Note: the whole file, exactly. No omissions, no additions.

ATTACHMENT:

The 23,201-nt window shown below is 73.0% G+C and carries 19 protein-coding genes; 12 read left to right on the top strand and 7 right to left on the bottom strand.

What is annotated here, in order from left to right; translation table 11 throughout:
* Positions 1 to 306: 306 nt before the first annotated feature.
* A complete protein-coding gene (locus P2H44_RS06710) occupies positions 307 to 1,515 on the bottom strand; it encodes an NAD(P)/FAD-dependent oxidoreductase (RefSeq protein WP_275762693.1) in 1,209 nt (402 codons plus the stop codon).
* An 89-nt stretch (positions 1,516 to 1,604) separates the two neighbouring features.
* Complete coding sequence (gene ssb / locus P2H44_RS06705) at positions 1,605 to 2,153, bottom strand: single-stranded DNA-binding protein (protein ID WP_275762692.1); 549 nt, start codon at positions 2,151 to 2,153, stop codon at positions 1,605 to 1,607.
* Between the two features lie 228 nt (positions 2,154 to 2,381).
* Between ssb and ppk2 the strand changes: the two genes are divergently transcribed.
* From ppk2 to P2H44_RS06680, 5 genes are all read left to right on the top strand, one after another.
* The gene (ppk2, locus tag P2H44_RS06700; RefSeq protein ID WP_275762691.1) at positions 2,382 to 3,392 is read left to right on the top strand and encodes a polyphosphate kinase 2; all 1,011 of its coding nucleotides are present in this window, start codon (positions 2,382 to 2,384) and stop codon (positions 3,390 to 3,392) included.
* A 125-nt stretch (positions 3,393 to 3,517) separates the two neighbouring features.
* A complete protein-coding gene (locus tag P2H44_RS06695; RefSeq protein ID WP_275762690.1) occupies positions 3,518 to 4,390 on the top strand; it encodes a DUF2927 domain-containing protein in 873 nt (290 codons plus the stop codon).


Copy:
The 23,201-nt window shown below is 73.0% G+C and carries 19 protein-coding genes; 12 read left to right on the top strand and 7 right to left on the bottom strand.

What is annotated here, in order from left to right; translation table 11 throughout:
* Positions 1 to 306: 306 nt before the first annotated feature.
* A complete protein-coding gene (locus P2H44_RS06710) occupies positions 307 to 1,515 on the bottom strand; it encodes an NAD(P)/FAD-dependent oxidoreductase (RefSeq protein WP_275762693.1) in 1,209 nt (402 codons plus the stop codon).
* An 89-nt stretch (positions 1,516 to 1,604) separates the two neighbouring features.
* Complete coding sequence (gene ssb / locus P2H44_RS06705) at positions 1,605 to 2,153, bottom strand: single-stranded DNA-binding protein (protein ID WP_275762692.1); 549 nt, start codon at positions 2,151 to 2,153, stop codon at positions 1,605 to 1,607.
* Between the two features lie 228 nt (positions 2,154 to 2,381).
* Between ssb and ppk2 the strand changes: the two genes are divergently transcribed.
* From ppk2 to P2H44_RS06680, 5 genes are all read left to right on the top strand, one after another.
* The gene (ppk2, locus tag P2H44_RS06700; RefSeq protein ID WP_275762691.1) at positions 2,382 to 3,392 is read left to right on the top strand and encodes a polyphosphate kinase 2; all 1,011 of its coding nucleotides are present in this window, start codon (positions 2,382 to 2,384) and stop codon (positions 3,390 to 3,392) included.
* A 125-nt stretch (positions 3,393 to 3,517) separates the two neighbouring features.
* A complete protein-coding gene (locus tag P2H44_RS06695; RefSeq protein ID WP_275762690.1) occupies positions 3,518 to 4,390 on the top strand; it encodes a DUF2927 domain-containing protein in 873 nt (290 codons plus the stop codon).